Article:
the whole array, unless there are a lot of entries. But it looks to me
like this might be better suited as an object, just from the example you
gave. If there are duplicate "name"s, then I'm wrong, but how about:

{
value1: 1,
value2: 0,
operand: '/',
result: 'NaN',
error: 'Divide by 0'
)

using an object instead of an array of objects that is basically a flat
object in a poorly organized table. Then you could just do

if(typeof(object.error) != "undefined")
//blah blah

Or something like that.

Jeremy
Mar 7 '07 #2

P: n/a
On Mar 7, 7:48 am, "Tom Cole" <tco...@gmail.comwrote:
Let's say I have the following JSON string returned from a server-side
process:

{ values: [{"name": "value1", "value": "1"},{"name": "value2",
"value": "0"},{"name": "operand", "value": "/"},{"name": "result",
"value": "NaN"},{"name": "error", "value": "Divide by 0"}] }

I then create a JSON object from it using eval() (tell me if this is
not what should be done).

My question is this...how do I determine (without going through every
single record) if there is a name=error in the values array?
Your object has a single property whose value is an array of objects -
so your response object is essentially an array. You need to loop
over all the elements of the array to get the 'name' property of the
objects, there is no other way.

You might consider:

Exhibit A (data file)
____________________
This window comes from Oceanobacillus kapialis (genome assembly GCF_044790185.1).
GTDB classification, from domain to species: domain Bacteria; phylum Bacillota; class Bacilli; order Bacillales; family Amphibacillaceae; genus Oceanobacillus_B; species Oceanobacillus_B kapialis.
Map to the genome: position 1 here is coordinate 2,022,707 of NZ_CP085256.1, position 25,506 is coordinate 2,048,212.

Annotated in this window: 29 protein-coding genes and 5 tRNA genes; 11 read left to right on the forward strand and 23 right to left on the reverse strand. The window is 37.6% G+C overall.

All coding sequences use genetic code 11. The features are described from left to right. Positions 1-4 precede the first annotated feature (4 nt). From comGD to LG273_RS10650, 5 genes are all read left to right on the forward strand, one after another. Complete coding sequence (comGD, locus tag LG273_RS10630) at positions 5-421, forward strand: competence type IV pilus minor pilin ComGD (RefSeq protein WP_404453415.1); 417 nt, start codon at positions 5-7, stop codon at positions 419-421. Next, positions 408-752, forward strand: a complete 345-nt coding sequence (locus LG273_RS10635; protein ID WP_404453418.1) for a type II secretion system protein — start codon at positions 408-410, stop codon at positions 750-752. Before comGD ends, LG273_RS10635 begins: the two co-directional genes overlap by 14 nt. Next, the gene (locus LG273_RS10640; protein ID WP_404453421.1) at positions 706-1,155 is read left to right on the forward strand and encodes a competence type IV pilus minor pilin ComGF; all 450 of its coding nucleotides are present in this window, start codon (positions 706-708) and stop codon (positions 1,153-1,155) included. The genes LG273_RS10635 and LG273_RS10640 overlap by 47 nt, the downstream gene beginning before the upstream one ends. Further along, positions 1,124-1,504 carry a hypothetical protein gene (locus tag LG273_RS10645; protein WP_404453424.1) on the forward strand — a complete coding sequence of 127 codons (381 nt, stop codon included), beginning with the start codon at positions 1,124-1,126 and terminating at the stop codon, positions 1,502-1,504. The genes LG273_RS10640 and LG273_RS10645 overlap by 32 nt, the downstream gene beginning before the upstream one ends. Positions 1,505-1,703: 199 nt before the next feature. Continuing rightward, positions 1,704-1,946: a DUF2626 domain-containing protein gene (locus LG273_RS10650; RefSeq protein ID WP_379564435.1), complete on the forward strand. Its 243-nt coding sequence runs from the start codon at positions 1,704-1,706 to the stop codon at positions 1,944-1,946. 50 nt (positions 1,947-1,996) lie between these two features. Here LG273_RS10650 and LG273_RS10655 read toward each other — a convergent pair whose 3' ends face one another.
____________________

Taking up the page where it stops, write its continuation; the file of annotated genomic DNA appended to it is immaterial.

- a different data format
- include an index object to help with searching (say
an array of the indices where name='error')
- sort before sending so objects with name='error' are
first (or last and search backwards) so you can stop
when your search finds the first non-error object.

The above may not provide much practical benefit if the array isn't
large (say less than 1,000 elements).

Here's what I do now, it can't be optimum:

var object = eval('{ values: [{"name": "value1", "value": "1"},
{"name": "value2", "value": "0"},{"name": "operand", "value": "/"},
{"name": "result", "value": "NaN"},{"name": "error", "value": "Divide
by 0"}] }');

for (var i = 0; i < object.values.length; i++) {
if (object.values[i].name == 'error') {
//do stuff...
}
You could optimise that somewhat with:

var o = object.values;
var i = o.length;
do {
if (o[--i].name == 'error') {
// do stuff with o[i]
}
} while(i)

No promises though. :-)
--
Rob

Mar 7 '07 #3

P: n/a